Why? Because it fit so well with our postmodern-day perception of a hero. What is a rocker, but someone who rebels against the establishment? In our pop culture, look at the deification of Kurt Cobain, Sid Vicious and the lofty eminence thrust onto Eminem. (BTW: Each one has graced the cover of Rolling Stone.)

And each in their own way are offspring of what the playwright John Osbourne in his seminal stage creation “Look Back In Anger” captured when he displayed the mood of “the angry young man.”

The anti-hero became the hero.

For those of you only familiar with an Osbourne (first name spelled Ozzy), a way to get a better picture of “the angry young man” is to think (or rent) Marlon Brando in his quintessential anti-establishment role as Johnny, leader of the Black Rebels motorcycle gang in “The Wild One.”

Politically, socially and economically, the anti-hero became the poster child for the extreme Left and the image of the rebel was exploited to promote dissent. Dissent from what? Well as Johnny would say, … “What’ve you got?” Free trade? Corporations? Israel? Globalization?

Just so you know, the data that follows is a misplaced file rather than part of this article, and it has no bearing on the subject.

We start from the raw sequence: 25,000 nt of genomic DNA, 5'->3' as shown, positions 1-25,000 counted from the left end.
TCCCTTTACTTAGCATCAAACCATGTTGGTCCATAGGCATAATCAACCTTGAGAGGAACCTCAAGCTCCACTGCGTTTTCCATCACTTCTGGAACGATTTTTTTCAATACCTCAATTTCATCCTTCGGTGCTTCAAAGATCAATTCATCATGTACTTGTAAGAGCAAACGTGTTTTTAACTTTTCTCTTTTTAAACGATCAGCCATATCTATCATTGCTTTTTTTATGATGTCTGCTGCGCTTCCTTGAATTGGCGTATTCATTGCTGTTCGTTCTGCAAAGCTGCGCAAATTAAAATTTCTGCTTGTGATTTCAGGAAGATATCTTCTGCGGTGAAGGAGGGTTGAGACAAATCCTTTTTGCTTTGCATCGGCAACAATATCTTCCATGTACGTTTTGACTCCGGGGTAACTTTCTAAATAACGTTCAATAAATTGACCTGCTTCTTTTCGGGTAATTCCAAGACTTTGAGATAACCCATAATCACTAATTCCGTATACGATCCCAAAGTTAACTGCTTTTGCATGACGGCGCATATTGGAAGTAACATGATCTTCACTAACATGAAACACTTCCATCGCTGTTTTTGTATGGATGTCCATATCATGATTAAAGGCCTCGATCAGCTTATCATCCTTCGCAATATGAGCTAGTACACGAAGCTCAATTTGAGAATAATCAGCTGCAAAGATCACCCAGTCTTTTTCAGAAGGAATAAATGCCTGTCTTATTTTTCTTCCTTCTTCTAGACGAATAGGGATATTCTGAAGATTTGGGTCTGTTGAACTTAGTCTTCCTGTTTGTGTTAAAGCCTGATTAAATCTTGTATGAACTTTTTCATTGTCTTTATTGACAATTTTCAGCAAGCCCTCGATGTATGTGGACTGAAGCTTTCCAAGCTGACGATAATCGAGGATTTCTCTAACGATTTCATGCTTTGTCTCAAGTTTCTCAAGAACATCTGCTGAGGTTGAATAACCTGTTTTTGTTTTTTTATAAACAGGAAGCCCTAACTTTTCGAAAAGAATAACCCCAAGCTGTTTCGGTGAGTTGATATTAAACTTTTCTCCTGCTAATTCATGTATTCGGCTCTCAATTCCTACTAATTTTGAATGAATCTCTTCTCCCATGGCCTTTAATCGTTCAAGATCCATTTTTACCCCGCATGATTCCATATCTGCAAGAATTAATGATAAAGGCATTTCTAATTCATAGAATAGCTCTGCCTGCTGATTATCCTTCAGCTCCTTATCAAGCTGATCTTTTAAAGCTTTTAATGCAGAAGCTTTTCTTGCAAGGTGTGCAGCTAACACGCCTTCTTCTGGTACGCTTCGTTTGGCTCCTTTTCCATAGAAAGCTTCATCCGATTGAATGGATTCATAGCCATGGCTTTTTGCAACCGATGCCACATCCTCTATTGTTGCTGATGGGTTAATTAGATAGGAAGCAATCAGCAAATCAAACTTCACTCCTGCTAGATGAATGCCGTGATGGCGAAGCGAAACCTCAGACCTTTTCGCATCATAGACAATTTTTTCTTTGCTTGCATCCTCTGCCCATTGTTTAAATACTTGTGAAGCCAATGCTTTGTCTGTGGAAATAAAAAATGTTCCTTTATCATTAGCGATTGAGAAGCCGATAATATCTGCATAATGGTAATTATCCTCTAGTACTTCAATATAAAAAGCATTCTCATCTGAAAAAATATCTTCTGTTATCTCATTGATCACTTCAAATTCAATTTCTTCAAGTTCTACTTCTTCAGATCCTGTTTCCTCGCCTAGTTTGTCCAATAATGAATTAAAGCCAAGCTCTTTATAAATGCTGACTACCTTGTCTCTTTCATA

Politically, the use of the anti-hero image has served leaders of the extreme Left well by twisting around what Hegel described as a master/slave relationship and using it as a means to win sympathy, approval and, most of all, celebrity. Take for example how for years many would have liked to have plugged a hole in Arafat’s keffiyeh. Yet we realized he would have become a martyr the second he was shot. He’d then live on in infamy. Nothing would have served him or his cause better. So we held fire.

Arafat understood how to use the media, and others of his ilk know this trick all too well too. They know that while everyone loves a winner, many more love to root for an underdog.

The trick is to remain an underdog. That way you’ll always have a sympathetic base of support to draw on.

Back in May the LA Times reported on Dzhokhar’s online fanbase made up of thousands of fangirls who all think he’s “cute.” It read, “The Bambi eyes (looking right out of his Instagram-doctored photos at you!), the hipster facial stubble, the masses of wine-dark tousled hair — adorable!” Twitter, Tumblr, etc., all shared photos of him as if he were the latest teen idol.